Blockchain Autopsies - Analyzing Ethereum Smart Contract Deaths

Conference:  BlackHat USA 2018



Tools and considerations for analyzing and running Ethereum software
  • Running an Ethereum node requires significant storage and disk throughput
  • Tracing can be used to analyze contracts and identify vulnerabilities
  • Tools such as Ethersplay, Mythril, and Manticore can aid in analyzing Ethereum software
  • Considerations for running an Ethereum node include checking storage requirements and disk throughput
The speaker filled up a 500 gig SSD and a terabyte one before buying a 2 terabyte SSD to run an Ethereum node. They also noted that disk throughput is important and that syncing the blockchain doubled the total disk writes to their SSD. Tracing was used to identify a vulnerability in a contract involving an uninitialized variable being overwritten. Tools such as Ethersplay, Mythril, and Manticore were recommended for analyzing Ethereum software.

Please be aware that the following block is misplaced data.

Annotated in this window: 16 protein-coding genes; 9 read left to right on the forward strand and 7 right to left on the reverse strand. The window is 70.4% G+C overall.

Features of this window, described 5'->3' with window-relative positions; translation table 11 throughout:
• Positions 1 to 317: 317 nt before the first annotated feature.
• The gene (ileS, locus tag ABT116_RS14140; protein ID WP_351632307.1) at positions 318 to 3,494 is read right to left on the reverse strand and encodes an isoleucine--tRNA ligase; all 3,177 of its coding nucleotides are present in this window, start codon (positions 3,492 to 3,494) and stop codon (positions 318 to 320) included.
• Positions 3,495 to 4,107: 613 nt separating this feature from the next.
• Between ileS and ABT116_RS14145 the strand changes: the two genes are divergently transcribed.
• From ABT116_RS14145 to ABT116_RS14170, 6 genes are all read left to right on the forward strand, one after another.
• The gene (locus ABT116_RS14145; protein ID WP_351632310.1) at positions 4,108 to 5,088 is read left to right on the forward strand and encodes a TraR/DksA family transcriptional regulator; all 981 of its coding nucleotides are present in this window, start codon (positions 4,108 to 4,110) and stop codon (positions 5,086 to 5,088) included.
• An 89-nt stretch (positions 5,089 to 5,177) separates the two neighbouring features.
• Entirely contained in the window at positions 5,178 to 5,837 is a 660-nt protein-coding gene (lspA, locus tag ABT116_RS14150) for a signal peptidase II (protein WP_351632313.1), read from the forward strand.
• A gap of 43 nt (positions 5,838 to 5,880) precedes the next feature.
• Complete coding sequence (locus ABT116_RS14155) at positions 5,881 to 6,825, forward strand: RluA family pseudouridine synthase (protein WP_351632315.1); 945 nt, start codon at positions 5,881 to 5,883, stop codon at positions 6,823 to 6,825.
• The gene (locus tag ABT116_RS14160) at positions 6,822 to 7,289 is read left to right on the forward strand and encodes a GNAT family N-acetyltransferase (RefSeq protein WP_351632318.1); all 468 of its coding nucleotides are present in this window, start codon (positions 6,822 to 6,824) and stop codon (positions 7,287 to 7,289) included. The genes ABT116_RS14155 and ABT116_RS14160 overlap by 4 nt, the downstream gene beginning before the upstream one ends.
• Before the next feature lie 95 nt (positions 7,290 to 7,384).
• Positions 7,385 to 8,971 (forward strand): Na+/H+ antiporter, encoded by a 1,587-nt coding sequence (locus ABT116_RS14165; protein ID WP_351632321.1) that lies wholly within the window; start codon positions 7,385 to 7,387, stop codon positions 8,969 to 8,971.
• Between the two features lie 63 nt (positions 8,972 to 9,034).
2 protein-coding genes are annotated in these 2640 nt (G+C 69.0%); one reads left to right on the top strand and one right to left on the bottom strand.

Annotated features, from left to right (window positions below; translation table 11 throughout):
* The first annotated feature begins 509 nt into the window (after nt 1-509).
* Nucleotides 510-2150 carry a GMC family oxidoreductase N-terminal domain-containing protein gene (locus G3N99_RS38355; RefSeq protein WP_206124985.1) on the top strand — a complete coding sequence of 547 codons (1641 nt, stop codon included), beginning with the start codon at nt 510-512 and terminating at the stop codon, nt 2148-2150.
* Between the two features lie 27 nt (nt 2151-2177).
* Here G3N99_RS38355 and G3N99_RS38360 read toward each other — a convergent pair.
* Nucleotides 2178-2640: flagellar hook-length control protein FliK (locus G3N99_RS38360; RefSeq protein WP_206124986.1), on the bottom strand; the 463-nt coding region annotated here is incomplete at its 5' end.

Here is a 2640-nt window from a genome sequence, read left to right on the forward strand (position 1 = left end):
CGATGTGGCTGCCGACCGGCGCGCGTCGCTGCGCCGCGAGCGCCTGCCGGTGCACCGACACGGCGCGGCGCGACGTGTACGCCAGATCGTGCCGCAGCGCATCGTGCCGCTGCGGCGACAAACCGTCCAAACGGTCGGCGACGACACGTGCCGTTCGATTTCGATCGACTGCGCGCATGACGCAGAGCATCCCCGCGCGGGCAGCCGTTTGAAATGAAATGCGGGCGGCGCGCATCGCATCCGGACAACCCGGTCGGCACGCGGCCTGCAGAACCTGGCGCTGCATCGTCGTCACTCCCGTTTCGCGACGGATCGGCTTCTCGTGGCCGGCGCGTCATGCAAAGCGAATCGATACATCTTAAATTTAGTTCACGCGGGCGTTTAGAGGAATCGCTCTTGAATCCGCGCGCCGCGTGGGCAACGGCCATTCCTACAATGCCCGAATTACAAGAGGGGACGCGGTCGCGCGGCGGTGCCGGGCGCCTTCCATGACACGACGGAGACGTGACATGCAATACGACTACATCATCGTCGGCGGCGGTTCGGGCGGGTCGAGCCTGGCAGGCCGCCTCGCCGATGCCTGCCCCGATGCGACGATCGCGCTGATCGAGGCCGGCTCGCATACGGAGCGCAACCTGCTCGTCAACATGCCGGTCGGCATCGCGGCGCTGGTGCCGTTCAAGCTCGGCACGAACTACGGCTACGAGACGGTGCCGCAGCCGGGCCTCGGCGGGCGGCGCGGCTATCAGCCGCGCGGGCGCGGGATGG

In the blockchain, contracts may be lost but are never forgotten. Over 1,500,000 Ethereum smart contracts have been created on the blockchain but under 7,000 unique contracts have value today. An even smaller fraction of those have source code to analyze. Old contracts have been purged from the world computer's working memory but they can be reconstructed and analyzed. When a contract's purpose is fulfilled, the owner typically triggers a self-destruct switch that removes code and state. These steps are similar to what an attacker would do after hijacking a contract. Is it likely the self-destruct was intentional or performed by a trusted third party? Or was it a hack or fraud? By investigating the transactions leading up to the termination of a binary-only contract, we can determine if there was an attack. After identifying an attacker, we can find patterns that lead to a possible motive by carefully examining their other transactions. This presentation will introduce Ethereum smart contracts, explain how to reverse engineer binary-only contracts, describe common classes of vulnerabilities, and then show how to investigate attacks on contracts by demonstrating new tools that re-process blockchain ledger data, recreate contracts with state, and analyze suspect transactions using traces and heuristics.